The BVNA hosted a meeting on October 22, in conjunction with the South Philly Market District organizers. That meeting served as a kickstarter to secure the votes needed in City Council, specifically 1st District Councilman Mark Squilla, to advance the plan.

Photo courtesy Vern Anastasio

The BIDs’ proponents feel confident the organization, if approved, will help keep the Market competitive with other area commercial enterprises and attract new tenants and visitors. “Along with valuing the past,” Desyatnik said, “we have to make apparent what we can do to improve the present and the future” of the market.

Anton concluded, “I’m eager to keep pushing for this BID. Simply put, the community needs and deserves it.”

Read the proposal details here.

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What's Happening in:  Bella Vista :  Queen Village 

Go away…but tell me a story first

Tonight’s monthly story-telling jam theme is Go away
(but they really want you to stop on by).

This month’s Tell Me a Story (TMAS), Philadelphia’s long-running evening of storytelling, celebrates the stories that take you to far away lands, or have you running like the wind. The organizers are committed to showcasing as many storytellers as possible by not repeating a performer for at least a year. Thanks to this guideline, six of the seven storytellers this month have never told a story at a TMAS show.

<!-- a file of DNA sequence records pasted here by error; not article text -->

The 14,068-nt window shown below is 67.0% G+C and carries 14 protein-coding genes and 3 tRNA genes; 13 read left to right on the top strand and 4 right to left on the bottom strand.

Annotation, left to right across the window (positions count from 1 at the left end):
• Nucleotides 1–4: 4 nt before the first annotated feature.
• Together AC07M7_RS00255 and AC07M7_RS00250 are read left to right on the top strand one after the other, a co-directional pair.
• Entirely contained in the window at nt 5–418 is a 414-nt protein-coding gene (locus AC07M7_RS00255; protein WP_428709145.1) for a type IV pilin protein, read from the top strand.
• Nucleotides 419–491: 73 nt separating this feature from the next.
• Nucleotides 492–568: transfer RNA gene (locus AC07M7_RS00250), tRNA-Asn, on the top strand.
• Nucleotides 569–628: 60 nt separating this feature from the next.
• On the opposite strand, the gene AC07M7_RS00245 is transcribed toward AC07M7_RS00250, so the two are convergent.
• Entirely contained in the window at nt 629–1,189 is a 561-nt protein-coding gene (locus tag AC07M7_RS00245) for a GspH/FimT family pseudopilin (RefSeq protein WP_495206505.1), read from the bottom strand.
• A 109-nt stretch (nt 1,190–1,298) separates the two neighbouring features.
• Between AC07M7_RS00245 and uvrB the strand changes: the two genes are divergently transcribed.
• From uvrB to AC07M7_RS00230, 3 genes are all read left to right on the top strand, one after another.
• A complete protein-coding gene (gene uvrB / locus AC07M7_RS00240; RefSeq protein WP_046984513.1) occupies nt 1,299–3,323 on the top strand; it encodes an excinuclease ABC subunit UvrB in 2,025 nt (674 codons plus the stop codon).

Hosted by Tell Me A Story founder, Hillary Rea, this month’s line-up features TMAS regular Cecily Alexandria and newcomers Kristin Finger(ComedySportz), Ari Fishbein (Good Good Comedy), Jon Fortenbury (recent Philly transplant from Austin, TX), Sabina Leybold (also new to Philly and featured on Technical.ly), Sarah Pulver, and Ijanae Savage.

All tickets are $10 and can be purchased at the door with cash or credit card. Doors open at 7 p.m., stories begin at 7:30 p.m. You can RSVP on Facebook.

What: Tell Me A Story: Go Away
When: Wednesday, July 18th at 7pm
Cost: $10 (cash or credit card at the door)
Who: Producer and Host — Hillary Rea, Storytellers — Cecily Alexandria, Kristin Finger, Ari Fishbein, Jon Fortenbury, Sabina Leybold, Sarah Pulver, and Ijanae Savage

 

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What's Happening in:  Bella Vista :  Passyunk Square :  South Broad Street 

Mario Lanza Institute & Museum Fundraiser to Benefit New Home in Passyunk Square

The Institute lost their lease in Bella Vista but hope to “Keep The Dream Alive” and remain in South Philly